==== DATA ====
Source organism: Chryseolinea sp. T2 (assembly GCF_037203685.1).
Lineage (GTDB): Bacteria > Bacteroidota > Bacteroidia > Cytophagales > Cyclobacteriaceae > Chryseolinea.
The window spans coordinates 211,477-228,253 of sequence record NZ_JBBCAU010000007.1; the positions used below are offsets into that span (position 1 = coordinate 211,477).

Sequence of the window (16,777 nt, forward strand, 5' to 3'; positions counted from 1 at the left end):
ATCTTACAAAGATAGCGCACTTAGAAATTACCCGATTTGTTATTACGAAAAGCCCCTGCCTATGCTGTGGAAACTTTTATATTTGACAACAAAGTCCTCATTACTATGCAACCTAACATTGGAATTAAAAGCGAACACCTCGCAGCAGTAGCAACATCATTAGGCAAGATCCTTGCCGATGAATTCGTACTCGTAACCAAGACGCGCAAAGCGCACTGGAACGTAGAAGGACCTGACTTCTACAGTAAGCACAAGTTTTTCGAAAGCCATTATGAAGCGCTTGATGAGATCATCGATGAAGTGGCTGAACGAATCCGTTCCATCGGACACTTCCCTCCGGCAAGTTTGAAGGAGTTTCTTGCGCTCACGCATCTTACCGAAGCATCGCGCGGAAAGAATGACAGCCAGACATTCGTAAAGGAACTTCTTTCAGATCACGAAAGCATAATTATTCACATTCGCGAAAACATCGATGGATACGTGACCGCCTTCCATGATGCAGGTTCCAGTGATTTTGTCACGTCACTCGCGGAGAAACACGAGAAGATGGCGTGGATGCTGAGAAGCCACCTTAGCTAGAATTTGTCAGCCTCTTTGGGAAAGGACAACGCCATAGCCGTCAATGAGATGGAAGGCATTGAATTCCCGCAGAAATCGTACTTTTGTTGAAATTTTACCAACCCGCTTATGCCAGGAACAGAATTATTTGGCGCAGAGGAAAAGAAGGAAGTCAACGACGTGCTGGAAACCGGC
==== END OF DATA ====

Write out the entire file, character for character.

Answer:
Source organism: Chryseolinea sp. T2 (assembly GCF_037203685.1).
Lineage (GTDB): Bacteria > Bacteroidota > Bacteroidia > Cytophagales > Cyclobacteriaceae > Chryseolinea.
The window spans coordinates 211,477-228,253 of sequence record NZ_JBBCAU010000007.1; the positions used below are offsets into that span (position 1 = coordinate 211,477).

Sequence of the window (16,777 nt, forward strand, 5' to 3'; positions counted from 1 at the left end):
ATCTTACAAAGATAGCGCACTTAGAAATTACCCGATTTGTTATTACGAAAAGCCCCTGCCTATGCTGTGGAAACTTTTATATTTGACAACAAAGTCCTCATTACTATGCAACCTAACATTGGAATTAAAAGCGAACACCTCGCAGCAGTAGCAACATCATTAGGCAAGATCCTTGCCGATGAATTCGTACTCGTAACCAAGACGCGCAAAGCGCACTGGAACGTAGAAGGACCTGACTTCTACAGTAAGCACAAGTTTTTCGAAAGCCATTATGAAGCGCTTGATGAGATCATCGATGAAGTGGCTGAACGAATCCGTTCCATCGGACACTTCCCTCCGGCAAGTTTGAAGGAGTTTCTTGCGCTCACGCATCTTACCGAAGCATCGCGCGGAAAGAATGACAGCCAGACATTCGTAAAGGAACTTCTTTCAGATCACGAAAGCATAATTATTCACATTCGCGAAAACATCGATGGATACGTGACCGCCTTCCATGATGCAGGTTCCAGTGATTTTGTCACGTCACTCGCGGAGAAACACGAGAAGATGGCGTGGATGCTGAGAAGCCACCTTAGCTAGAATTTGTCAGCCTCTTTGGGAAAGGACAACGCCATAGCCGTCAATGAGATGGAAGGCATTGAATTCCCGCAGAAATCGTACTTTTGTTGAAATTTTACCAACCCGCTTATGCCAGGAACAGAATTATTTGGCGCAGAGGAAAAGAAGGAAGTCAACGACGTGCTGGAAACCGGC